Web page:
• Amy Tan

CMI Explains: NFTs

The $500,000 digital house. Credit: Krista Kim via Architectural Digest.

What are Non-Fungible Tokens (NFTs)?

Non-Fungible Tokens have been frequenting the news lately, with digital artwork selling for £50m at a Christie’s auction, the first ever tweet selling for £2.1m, and a popular internet meme (the ‘Nyan Cat’) selling for $590,000. NFTs can actually be created out of anything which is digital, but where it is exploding in the market is through digital forms of art. While value has always been ascribed to arts and culture, NFTs have shown just how much people are willing to pay for this new type of asset.

NFTs are distinct from physical assets or other types of online assets due to their electronic makeup. They are a specific type of cryptographic asset which uses blockchain technology to ensure that each token is distinct through the unique code of data to which it is attributed. The implication of this is that a new form of individual digital ownership is achieved through the collection of NFTs, as these tokens are not interchangeable, similar to a piece of physical property.

Where is the value in NFTs?

The sky high prices of recent NFTs has clearly shown that there is a burgeoning market for unconventional assets like these, which through their distinctly non-fungible nature ascribe individuals with unique levels of ownership over original art. For observers, it would not be unreasonable to question the reasons for such demand. One answer could be the perception of value, as art collectors who own a unique piece are in a position to gain a lot of equity should the value of their NFT increase. Beyond equity, the mere concept of singular ownership has value in itself, and both of these forward looking aspects serve to promote NFTs as a type of speculative asset.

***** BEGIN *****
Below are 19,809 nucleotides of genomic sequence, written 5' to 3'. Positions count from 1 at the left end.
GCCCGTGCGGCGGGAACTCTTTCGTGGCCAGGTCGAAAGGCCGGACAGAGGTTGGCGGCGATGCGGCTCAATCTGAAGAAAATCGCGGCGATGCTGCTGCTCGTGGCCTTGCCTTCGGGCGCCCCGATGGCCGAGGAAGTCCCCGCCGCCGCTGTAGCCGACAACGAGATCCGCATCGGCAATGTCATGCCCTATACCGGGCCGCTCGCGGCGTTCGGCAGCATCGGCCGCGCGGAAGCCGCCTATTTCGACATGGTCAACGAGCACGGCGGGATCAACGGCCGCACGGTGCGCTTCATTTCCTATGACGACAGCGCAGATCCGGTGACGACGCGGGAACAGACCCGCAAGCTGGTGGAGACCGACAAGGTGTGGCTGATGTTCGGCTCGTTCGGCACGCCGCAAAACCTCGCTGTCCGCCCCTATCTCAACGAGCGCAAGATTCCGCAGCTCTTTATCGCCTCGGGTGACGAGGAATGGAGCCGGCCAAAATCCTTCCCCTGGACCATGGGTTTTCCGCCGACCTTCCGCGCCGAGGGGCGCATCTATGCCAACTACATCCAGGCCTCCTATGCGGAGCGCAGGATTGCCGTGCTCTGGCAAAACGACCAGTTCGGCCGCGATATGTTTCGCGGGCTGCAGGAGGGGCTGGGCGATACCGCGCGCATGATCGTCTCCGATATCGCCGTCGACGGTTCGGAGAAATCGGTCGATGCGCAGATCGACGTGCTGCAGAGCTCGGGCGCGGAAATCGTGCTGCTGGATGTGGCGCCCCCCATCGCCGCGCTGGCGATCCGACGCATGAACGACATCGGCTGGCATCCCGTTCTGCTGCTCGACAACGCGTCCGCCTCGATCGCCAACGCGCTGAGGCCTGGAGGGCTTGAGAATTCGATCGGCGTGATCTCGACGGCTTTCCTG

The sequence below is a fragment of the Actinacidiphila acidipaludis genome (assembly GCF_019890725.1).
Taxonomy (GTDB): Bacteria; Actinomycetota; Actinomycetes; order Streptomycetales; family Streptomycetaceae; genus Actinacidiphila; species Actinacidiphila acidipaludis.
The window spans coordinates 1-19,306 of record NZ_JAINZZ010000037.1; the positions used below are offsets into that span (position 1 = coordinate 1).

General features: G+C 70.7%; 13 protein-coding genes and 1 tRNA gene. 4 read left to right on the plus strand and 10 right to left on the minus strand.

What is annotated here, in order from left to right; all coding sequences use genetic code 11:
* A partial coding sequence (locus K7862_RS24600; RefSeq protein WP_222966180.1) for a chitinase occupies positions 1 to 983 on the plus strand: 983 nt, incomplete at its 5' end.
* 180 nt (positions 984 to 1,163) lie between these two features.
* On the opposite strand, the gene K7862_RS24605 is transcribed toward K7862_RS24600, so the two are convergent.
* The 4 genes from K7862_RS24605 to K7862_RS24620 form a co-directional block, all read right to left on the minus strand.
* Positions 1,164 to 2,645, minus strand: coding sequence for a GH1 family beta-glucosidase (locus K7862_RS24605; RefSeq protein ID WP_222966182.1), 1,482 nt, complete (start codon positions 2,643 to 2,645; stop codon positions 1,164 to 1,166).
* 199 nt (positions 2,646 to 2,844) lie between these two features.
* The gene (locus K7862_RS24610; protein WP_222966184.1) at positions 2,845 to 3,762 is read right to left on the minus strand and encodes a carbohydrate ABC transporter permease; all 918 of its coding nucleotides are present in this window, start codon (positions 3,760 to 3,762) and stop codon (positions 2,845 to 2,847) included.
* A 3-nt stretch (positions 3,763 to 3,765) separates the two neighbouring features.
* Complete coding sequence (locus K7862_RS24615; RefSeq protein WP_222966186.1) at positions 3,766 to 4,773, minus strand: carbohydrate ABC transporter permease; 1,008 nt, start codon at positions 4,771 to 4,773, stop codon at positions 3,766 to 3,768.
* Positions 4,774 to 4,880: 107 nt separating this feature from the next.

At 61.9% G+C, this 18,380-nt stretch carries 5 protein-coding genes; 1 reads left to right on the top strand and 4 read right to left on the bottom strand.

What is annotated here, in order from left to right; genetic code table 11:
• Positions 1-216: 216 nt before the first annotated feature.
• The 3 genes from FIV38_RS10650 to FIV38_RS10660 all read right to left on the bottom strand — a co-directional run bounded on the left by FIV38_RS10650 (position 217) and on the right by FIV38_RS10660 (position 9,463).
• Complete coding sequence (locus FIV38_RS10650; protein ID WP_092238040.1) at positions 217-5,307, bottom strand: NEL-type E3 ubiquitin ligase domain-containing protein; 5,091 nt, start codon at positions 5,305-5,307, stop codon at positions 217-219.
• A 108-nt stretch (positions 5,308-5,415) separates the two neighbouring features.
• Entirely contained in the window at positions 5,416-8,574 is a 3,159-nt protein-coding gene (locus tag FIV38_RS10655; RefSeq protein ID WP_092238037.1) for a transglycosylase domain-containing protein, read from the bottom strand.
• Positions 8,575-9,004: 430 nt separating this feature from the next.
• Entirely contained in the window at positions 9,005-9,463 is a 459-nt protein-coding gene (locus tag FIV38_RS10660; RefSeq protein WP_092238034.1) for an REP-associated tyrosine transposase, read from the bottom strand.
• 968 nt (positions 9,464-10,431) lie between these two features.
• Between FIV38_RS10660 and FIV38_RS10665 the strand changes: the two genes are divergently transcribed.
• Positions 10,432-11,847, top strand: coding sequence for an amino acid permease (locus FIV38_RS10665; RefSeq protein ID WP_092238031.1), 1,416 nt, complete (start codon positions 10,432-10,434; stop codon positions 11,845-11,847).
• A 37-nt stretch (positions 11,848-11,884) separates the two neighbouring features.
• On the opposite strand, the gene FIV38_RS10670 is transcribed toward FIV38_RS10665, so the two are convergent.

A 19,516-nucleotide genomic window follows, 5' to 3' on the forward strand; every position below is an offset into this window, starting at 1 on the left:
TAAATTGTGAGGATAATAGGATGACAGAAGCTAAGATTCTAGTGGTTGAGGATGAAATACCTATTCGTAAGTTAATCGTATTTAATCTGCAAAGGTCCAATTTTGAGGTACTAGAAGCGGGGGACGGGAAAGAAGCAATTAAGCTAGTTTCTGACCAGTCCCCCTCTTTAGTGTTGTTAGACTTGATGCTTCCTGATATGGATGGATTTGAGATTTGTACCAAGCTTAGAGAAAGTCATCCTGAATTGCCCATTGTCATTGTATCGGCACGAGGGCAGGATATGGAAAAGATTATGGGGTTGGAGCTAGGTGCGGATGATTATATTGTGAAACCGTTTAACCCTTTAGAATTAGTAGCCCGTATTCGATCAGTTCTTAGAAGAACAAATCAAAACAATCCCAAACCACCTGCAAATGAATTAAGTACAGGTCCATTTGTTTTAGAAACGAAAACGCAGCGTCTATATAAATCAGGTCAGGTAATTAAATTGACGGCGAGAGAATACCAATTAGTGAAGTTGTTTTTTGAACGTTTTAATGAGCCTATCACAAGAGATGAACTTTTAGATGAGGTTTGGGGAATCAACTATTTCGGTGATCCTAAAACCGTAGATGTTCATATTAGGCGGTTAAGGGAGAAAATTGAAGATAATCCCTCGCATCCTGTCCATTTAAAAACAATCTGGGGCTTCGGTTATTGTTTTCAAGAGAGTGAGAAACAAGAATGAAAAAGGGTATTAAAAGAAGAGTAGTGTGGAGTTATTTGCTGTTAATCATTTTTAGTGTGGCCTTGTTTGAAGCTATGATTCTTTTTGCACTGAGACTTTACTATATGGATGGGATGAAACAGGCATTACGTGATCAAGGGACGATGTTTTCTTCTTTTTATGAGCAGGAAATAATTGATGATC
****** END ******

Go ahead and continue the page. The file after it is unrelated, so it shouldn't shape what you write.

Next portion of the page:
Is there risk in NFTs?

As aforementioned, NFTs can technically be made out of anything which is digital, so there is a large scope for tokens which are deemed to have no value. As NFTs are able to amass high prices through the perception of value, it is important for those who want to invest to have thorough knowledge and understanding of the markets they are buying into, as structural crashes could leave NFT holders high and dry. NFTs have shaken headlines through their high costs contrasting low utility, and are hence at risk of accelerating prices which merely exist within an economic bubble, indicating the potential volatility of the goods themselves and the inevitable market failure which accompanies them. Those curious in investing need to reconcile the value of rarity comparative to utility, in order to make a personal judgement regarding the worth of NFTs.

What are the larger implications of NFTs?

While the major breaking stories surrounding NFTs typically focus on collectible art, helping NFTs to maintain the perception that it is a market only for the ultra-wealthy, there are other ways which the technology could potentially be used in the retail industry. For instance, in December of 2019, Nike secured a patent for “Cryptokicks”, a system where NFT assets could be produced digitally and tied to individual pairs of Nike shoes. This would allow for the shoes to operate through a verification system, helping to tackle the fraudulent goods industry and subsequently boosting the value of originals and maintaining the reputation of the brand itself. It is through potential real-world applications like these where NFTs can find aspects of utility and sustainability, suggesting that a new industry could arise.